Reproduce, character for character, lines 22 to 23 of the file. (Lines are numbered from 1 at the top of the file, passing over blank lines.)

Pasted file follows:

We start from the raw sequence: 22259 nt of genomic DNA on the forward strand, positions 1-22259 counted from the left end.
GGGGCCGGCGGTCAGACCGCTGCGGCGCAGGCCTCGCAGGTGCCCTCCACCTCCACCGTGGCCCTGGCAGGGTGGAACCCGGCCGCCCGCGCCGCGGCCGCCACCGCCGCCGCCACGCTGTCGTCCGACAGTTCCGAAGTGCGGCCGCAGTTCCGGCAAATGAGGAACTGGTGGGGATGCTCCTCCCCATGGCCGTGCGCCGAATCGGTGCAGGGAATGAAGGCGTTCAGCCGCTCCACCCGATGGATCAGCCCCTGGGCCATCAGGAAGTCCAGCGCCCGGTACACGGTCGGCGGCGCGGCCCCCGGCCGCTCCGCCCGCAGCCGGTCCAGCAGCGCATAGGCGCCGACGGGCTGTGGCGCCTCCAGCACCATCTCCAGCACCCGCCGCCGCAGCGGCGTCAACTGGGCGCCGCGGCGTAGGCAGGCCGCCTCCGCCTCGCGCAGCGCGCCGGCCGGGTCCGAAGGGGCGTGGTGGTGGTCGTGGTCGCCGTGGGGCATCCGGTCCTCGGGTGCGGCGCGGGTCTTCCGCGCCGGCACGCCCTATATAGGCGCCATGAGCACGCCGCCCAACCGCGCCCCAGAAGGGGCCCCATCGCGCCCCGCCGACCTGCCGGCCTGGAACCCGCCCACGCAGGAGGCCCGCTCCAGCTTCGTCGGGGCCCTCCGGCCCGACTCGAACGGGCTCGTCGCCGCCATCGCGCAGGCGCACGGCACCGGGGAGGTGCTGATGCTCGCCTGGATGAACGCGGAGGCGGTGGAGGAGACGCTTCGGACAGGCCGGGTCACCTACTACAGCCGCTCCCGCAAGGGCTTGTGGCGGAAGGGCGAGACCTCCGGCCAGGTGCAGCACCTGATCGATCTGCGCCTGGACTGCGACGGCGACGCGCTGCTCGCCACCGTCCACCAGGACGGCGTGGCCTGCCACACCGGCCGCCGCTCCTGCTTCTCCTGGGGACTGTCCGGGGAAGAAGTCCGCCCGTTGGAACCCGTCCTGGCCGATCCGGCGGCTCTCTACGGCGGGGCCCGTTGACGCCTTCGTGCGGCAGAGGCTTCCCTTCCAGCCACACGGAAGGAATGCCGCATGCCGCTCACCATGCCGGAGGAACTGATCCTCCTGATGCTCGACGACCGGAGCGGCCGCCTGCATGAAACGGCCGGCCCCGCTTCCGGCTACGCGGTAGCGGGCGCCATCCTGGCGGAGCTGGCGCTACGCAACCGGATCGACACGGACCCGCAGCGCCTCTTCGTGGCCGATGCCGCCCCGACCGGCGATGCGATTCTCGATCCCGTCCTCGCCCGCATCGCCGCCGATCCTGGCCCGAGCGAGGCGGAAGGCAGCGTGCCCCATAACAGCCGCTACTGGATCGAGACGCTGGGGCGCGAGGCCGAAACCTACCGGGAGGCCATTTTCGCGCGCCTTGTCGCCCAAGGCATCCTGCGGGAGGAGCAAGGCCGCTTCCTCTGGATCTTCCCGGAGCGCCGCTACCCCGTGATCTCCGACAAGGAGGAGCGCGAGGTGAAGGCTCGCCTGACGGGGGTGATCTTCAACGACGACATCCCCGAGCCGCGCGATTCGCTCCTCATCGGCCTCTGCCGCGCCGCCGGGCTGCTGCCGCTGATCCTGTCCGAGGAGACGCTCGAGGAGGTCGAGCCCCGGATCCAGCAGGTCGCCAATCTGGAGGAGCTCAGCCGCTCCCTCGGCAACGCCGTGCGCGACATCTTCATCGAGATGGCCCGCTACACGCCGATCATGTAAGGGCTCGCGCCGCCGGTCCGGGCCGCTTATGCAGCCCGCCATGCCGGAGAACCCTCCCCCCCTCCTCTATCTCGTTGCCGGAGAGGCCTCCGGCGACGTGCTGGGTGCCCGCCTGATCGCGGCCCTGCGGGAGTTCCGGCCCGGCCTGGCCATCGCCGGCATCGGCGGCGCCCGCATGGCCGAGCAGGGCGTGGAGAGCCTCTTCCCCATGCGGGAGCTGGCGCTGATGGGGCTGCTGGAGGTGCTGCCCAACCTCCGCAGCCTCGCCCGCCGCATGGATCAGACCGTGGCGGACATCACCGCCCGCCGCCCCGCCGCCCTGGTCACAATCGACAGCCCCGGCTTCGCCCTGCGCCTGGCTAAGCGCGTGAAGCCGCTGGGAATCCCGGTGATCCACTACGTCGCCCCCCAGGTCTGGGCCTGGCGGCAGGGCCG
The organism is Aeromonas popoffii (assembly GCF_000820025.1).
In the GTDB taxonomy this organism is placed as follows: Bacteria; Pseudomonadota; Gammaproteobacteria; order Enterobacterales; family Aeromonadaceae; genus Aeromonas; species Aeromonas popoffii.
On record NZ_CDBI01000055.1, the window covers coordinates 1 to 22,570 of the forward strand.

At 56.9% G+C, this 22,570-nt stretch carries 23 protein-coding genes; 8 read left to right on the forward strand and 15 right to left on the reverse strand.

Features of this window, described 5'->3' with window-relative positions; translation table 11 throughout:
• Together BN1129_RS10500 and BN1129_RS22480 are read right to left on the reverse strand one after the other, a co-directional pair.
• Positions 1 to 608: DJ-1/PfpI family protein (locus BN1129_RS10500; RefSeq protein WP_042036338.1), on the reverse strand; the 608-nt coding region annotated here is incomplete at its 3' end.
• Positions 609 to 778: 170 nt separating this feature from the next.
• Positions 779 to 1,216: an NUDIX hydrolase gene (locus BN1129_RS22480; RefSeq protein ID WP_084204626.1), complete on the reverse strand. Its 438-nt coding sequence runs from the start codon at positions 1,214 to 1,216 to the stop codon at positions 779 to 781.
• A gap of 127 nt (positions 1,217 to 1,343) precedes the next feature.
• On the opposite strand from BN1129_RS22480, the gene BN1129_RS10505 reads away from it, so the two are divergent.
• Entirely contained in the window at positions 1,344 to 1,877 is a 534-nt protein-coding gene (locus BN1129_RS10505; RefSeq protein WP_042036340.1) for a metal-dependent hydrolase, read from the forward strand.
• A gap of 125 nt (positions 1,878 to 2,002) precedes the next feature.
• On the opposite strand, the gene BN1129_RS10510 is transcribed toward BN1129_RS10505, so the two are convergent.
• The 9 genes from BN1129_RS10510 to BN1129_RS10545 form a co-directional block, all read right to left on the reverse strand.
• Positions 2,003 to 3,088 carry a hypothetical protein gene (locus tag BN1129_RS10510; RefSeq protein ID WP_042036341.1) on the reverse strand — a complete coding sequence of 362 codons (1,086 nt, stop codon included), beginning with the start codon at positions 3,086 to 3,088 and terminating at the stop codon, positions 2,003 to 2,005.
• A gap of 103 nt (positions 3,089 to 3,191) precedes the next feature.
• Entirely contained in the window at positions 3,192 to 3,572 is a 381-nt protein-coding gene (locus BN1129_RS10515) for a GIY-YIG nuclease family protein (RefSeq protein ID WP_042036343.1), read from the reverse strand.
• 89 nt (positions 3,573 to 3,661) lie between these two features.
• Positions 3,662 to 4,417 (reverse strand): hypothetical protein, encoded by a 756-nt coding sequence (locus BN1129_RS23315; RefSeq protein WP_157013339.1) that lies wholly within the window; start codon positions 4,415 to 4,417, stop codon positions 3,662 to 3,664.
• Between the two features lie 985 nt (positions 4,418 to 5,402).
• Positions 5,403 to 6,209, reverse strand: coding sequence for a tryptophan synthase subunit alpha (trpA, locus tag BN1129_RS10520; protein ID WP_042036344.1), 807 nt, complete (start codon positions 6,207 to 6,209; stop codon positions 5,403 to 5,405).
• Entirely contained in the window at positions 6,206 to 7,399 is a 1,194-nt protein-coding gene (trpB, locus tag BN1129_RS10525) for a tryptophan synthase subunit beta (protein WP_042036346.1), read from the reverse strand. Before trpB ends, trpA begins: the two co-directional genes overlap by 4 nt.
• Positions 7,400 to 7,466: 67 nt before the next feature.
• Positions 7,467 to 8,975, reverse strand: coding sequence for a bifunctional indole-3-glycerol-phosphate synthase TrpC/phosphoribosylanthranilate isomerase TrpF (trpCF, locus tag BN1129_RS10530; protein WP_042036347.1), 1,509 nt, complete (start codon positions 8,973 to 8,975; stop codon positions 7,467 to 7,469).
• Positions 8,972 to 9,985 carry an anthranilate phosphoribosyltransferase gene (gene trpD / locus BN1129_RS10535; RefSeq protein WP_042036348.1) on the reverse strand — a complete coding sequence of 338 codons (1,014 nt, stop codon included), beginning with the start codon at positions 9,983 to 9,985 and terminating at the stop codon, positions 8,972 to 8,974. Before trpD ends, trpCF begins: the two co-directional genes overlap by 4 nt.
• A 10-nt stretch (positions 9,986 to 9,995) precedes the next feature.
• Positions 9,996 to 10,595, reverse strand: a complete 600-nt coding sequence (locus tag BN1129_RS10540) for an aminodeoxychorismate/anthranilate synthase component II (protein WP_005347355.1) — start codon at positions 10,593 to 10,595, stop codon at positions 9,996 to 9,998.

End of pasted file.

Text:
• Positions 3,662 to 4,417 (reverse strand): hypothetical protein, encoded by a 756-nt coding sequence (locus BN1129_RS23315; RefSeq protein WP_157013339.1) that lies wholly within the window; start codon positions 4,415 to 4,417, stop codon positions 3,662 to 3,664.
• Between the two features lie 985 nt (positions 4,418 to 5,402).